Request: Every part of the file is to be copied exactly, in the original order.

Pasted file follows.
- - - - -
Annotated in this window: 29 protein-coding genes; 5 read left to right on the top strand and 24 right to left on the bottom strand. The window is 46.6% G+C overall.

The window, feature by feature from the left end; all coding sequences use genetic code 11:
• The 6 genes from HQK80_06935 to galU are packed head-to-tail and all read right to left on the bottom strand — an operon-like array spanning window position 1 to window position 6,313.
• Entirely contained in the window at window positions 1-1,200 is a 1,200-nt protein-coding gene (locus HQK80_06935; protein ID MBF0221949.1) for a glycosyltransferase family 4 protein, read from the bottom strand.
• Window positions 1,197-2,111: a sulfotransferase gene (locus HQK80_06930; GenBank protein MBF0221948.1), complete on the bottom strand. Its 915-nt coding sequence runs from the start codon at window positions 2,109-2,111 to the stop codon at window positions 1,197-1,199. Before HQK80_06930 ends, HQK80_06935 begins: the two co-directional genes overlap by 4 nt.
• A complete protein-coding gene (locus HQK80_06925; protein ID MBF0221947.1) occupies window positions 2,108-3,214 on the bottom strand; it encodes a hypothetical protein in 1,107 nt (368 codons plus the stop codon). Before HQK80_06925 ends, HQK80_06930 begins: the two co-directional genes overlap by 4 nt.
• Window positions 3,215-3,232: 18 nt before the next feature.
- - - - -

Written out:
Annotated in this window: 29 protein-coding genes; 5 read left to right on the top strand and 24 right to left on the bottom strand. The window is 46.6% G+C overall.

The window, feature by feature from the left end; all coding sequences use genetic code 11:
• The 6 genes from HQK80_06935 to galU are packed head-to-tail and all read right to left on the bottom strand — an operon-like array spanning window position 1 to window position 6,313.
• Entirely contained in the window at window positions 1-1,200 is a 1,200-nt protein-coding gene (locus HQK80_06935; protein ID MBF0221949.1) for a glycosyltransferase family 4 protein, read from the bottom strand.
• Window positions 1,197-2,111: a sulfotransferase gene (locus HQK80_06930; GenBank protein MBF0221948.1), complete on the bottom strand. Its 915-nt coding sequence runs from the start codon at window positions 2,109-2,111 to the stop codon at window positions 1,197-1,199. Before HQK80_06930 ends, HQK80_06935 begins: the two co-directional genes overlap by 4 nt.
• A complete protein-coding gene (locus HQK80_06925; protein ID MBF0221947.1) occupies window positions 2,108-3,214 on the bottom strand; it encodes a hypothetical protein in 1,107 nt (368 codons plus the stop codon). Before HQK80_06925 ends, HQK80_06930 begins: the two co-directional genes overlap by 4 nt.
• Window positions 3,215-3,232: 18 nt before the next feature.